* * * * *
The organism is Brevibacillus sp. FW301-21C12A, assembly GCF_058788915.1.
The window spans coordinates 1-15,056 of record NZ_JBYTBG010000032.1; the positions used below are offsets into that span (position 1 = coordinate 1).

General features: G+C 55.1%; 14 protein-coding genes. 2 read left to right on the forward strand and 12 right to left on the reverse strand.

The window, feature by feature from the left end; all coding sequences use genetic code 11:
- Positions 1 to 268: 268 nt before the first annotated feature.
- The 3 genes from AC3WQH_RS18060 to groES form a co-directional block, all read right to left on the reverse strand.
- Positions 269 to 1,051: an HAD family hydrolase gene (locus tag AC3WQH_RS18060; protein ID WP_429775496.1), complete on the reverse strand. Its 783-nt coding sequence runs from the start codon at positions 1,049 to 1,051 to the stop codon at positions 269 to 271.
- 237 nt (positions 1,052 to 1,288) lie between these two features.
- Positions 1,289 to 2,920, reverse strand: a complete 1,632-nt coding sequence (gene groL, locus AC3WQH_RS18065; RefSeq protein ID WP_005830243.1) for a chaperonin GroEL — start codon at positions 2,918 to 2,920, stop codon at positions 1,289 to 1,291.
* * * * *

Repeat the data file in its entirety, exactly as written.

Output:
The organism is Brevibacillus sp. FW301-21C12A, assembly GCF_058788915.1.
The window spans coordinates 1-15,056 of record NZ_JBYTBG010000032.1; the positions used below are offsets into that span (position 1 = coordinate 1).

General features: G+C 55.1%; 14 protein-coding genes. 2 read left to right on the forward strand and 12 right to left on the reverse strand.

The window, feature by feature from the left end; all coding sequences use genetic code 11:
- Positions 1 to 268: 268 nt before the first annotated feature.
- The 3 genes from AC3WQH_RS18060 to groES form a co-directional block, all read right to left on the reverse strand.
- Positions 269 to 1,051: an HAD family hydrolase gene (locus tag AC3WQH_RS18060; protein ID WP_429775496.1), complete on the reverse strand. Its 783-nt coding sequence runs from the start codon at positions 1,049 to 1,051 to the stop codon at positions 269 to 271.
- 237 nt (positions 1,052 to 1,288) lie between these two features.
- Positions 1,289 to 2,920, reverse strand: a complete 1,632-nt coding sequence (gene groL, locus AC3WQH_RS18065; RefSeq protein ID WP_005830243.1) for a chaperonin GroEL — start codon at positions 2,918 to 2,920, stop codon at positions 1,289 to 1,291.